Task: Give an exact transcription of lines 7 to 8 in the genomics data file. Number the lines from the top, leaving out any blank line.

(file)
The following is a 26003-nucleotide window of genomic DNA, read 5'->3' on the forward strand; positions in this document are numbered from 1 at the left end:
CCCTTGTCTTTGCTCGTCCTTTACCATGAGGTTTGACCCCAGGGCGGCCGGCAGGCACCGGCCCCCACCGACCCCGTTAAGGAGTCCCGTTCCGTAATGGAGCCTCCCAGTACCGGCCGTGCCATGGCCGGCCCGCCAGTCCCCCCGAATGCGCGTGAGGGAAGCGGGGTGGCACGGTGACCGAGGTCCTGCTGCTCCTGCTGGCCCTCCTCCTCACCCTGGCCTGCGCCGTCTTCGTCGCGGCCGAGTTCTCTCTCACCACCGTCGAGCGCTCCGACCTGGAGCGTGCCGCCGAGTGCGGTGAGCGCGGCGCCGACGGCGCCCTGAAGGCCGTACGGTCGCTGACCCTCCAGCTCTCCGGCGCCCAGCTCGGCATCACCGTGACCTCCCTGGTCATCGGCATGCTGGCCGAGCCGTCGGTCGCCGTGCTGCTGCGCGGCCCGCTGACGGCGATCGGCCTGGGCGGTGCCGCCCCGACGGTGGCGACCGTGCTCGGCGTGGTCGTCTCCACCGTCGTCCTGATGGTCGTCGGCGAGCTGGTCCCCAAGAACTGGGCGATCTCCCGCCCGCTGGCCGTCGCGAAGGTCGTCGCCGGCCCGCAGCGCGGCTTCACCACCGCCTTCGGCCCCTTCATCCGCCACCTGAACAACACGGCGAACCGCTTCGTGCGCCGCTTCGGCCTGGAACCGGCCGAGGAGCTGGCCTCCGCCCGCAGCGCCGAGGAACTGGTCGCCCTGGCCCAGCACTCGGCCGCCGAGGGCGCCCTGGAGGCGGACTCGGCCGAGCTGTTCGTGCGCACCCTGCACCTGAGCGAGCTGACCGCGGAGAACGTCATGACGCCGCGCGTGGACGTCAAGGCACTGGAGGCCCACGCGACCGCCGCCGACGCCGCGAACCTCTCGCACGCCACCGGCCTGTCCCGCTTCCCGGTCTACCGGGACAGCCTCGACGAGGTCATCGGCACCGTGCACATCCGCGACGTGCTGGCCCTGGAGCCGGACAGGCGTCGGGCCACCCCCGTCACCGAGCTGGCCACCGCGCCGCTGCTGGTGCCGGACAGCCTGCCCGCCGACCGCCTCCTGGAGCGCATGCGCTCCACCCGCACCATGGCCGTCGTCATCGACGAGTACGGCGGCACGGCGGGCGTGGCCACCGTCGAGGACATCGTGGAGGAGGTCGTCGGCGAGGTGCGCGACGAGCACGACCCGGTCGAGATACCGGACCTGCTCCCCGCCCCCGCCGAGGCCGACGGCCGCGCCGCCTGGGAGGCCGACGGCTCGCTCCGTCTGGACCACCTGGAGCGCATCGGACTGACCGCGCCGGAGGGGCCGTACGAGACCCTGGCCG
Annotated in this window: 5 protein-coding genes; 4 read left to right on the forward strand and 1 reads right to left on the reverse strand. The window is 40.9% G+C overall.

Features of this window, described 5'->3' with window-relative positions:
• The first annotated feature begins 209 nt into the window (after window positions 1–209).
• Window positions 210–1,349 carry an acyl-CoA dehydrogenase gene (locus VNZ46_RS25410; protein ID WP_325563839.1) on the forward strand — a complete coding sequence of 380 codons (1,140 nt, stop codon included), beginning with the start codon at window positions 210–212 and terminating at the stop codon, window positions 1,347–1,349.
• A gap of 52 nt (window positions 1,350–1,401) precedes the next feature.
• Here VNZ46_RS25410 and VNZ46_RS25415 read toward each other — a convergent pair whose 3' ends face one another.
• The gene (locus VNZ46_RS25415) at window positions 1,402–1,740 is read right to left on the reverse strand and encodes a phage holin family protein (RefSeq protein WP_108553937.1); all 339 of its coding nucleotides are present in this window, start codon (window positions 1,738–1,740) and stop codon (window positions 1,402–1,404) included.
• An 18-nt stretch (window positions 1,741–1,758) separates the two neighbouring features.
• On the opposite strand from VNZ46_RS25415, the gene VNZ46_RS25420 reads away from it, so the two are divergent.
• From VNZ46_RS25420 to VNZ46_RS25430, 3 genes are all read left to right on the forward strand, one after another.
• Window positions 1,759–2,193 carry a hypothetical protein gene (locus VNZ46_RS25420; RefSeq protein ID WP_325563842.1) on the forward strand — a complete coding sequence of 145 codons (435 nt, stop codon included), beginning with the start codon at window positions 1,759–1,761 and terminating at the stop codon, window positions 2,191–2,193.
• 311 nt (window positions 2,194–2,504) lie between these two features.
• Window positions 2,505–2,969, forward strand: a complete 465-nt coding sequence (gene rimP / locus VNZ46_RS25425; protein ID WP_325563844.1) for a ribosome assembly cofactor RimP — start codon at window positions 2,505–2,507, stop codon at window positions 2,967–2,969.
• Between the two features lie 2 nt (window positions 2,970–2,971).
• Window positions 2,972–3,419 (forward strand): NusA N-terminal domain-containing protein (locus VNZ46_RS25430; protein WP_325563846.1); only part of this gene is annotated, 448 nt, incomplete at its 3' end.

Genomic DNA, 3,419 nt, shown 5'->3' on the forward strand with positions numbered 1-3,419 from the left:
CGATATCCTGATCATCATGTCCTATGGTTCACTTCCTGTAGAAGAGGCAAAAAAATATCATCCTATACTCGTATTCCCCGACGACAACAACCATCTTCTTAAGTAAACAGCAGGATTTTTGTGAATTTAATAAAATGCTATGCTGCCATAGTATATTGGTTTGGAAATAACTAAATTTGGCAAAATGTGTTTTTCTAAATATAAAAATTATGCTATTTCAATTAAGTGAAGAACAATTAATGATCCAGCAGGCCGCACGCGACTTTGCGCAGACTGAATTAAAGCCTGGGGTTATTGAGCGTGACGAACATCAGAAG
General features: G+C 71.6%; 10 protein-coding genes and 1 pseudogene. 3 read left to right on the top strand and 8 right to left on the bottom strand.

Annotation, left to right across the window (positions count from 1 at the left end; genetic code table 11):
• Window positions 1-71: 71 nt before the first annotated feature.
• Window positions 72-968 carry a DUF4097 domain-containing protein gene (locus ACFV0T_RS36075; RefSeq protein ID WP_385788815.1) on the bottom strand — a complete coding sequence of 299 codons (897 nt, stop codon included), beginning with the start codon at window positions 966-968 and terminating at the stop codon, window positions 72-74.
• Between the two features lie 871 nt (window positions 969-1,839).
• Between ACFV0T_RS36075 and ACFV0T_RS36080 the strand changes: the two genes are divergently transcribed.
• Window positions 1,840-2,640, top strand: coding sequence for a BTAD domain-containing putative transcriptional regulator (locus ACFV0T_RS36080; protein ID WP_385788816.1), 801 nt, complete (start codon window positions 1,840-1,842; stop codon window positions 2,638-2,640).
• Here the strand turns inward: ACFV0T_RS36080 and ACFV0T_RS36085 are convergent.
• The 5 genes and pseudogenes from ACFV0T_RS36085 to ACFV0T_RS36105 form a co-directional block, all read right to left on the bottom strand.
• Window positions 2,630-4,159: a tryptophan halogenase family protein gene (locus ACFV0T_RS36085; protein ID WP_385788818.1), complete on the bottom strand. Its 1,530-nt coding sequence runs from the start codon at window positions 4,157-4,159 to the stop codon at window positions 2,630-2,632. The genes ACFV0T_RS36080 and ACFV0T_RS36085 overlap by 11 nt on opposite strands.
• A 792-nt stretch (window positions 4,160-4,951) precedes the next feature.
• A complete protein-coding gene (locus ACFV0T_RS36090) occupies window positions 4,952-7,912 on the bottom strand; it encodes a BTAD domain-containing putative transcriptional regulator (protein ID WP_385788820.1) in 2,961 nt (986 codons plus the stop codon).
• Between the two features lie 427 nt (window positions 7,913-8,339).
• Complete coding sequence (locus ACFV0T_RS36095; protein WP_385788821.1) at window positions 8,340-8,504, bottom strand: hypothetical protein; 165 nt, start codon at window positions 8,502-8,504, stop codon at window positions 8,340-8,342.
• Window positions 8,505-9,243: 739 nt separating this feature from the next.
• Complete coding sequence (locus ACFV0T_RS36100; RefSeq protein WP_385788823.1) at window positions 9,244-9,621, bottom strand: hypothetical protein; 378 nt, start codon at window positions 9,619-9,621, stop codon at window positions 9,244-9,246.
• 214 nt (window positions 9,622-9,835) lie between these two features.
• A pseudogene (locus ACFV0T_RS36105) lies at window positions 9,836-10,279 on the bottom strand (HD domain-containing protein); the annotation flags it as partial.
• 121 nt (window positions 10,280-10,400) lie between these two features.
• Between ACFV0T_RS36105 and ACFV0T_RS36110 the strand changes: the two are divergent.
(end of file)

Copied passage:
• A gap of 52 nt (window positions 1,350–1,401) precedes the next feature.
• Here VNZ46_RS25410 and VNZ46_RS25415 read toward each other — a convergent pair whose 3' ends face one another.